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Wednesday, March 30, 2011

Fair Game Blu-ray Review

Fair Game is a film about how Valerie Plame Wilson’s secret role as a agent for the CIA was blown due for political reasons when her husband Joe Wilson wrote an op-ed piece in the New York Times decrying the intelligence being used to justify a war in Iraq.  Directed by Doug Liman who also directed The Bourne Identity, Fair Game is an interesting glimpse into some real life events that exposed some ugly truths about politics and international brinkmanship.




Film (4 out of 5 stars) 

The movie is based on the novels “My Life as a Spy, My Betrayal by the White House,” and “Inside the Lies that Put the White House on Trial and Betrayed My Wife’s CIA Identity: A Diplomat’s Memoir,” which were written by Valerie Plame Wilson and Joe Wilson respectively and who were also involved in the making of the film which gives it more authenticity.
Naomi Watts stars as Valeria Plame Wilson who is a covert agent for the Central Intelligence Agency and part of a Counter-Proliferation team that’s trying to ascertain whether or not Saddam Hussein is actively trying to make weapons of mass destruction.  When some aluminum tubes are discovered, it’s automatically assumed that they are used for enriching  uranium even though as Ms. Wilson points out, that supposition is hardly likely since the use of those tubes for that process were no longer used.
Her husband Joe Wilson (Sean Penn), is a former ambassador who was sent to Africa to determine if there was in fact a sale of uranium from Niger since there was an intelligence report stating that yellowcake uranium was sold from Niger to Iraq.  When Wilson doesn’t discover any proof of that transaction, his report falls on deaf ears and is ignored by the powers that be.  After watching George W. Bush’s 2003 State of the Union Address where the President said, “The British government has learned that Saddam Hussein recently sought significant quantities of uranium from Africa,” Wilson immediately attempts to determine if the Africa report was the same one that he investigated.  Once he discovers that it was the same report, he writes an op-ed piece for the New York Times that challenges the report’s findings which does not please the White House.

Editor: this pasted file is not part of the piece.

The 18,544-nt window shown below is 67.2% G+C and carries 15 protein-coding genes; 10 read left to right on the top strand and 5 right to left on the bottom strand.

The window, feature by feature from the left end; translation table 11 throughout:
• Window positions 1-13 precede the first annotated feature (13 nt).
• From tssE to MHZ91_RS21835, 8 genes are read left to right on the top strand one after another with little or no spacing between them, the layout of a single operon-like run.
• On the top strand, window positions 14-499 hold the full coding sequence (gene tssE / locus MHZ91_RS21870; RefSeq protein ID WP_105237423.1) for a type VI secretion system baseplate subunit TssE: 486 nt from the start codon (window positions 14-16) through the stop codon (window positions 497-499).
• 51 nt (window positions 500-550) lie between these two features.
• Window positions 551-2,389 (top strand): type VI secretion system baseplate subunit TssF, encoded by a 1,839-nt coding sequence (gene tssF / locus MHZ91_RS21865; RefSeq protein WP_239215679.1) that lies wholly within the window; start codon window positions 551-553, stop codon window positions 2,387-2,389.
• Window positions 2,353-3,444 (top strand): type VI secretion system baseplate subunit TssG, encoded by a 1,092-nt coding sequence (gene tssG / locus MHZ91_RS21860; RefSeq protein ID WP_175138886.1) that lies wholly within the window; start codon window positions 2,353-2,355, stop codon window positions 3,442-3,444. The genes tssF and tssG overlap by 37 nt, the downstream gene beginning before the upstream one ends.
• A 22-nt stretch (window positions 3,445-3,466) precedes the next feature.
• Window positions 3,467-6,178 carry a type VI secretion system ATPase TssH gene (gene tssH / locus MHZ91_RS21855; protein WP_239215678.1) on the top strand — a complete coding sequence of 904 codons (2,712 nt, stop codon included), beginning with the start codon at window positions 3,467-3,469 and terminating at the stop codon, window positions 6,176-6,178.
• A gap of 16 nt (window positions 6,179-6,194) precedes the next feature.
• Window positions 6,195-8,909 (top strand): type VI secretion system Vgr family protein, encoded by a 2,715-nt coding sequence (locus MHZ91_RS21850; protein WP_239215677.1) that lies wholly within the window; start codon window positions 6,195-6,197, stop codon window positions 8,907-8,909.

The Wilsons soon discover that Valerie’s cover is blown and her career as a covert agent is over.  As a side note, although the movie insinuates that Vice President Dick Cheney’s Chief of Staff  Lewis “Scooter” Libby was the main person responsible for the leak, it was later revealed that Deputy Secretary of State Richard Armitage and the President’s Special Advisor Karl Rove were the two main sources for Robert Novak’s column that exposed her identity.  Libby was involved and was the only person to be indicted and was convicted on March 6, 2007, on four counts of perjury, obstruction of justice, and making false statements. He was acquitted of one count of making false statements.  Libby was sentenced to thirty months of prison and a $250,000 fine, but President Bush later commuted his sentence thereby voiding the prison term.
The strain of the loss of Valerie’s pension, her future, and the personal reverberations of having a secret life exposed to her friends and the world at large, cause a deep rift with her husband.  Knowing that the exposure was payback for the article he had written, Joe is both devastated but also defiant as he believes he did the right thing but exposing the inaccuracies of the report.  With the political machine against them, the Wilsons only have each other to lean on as they try to spread their side of the story in an attempt to get some justice.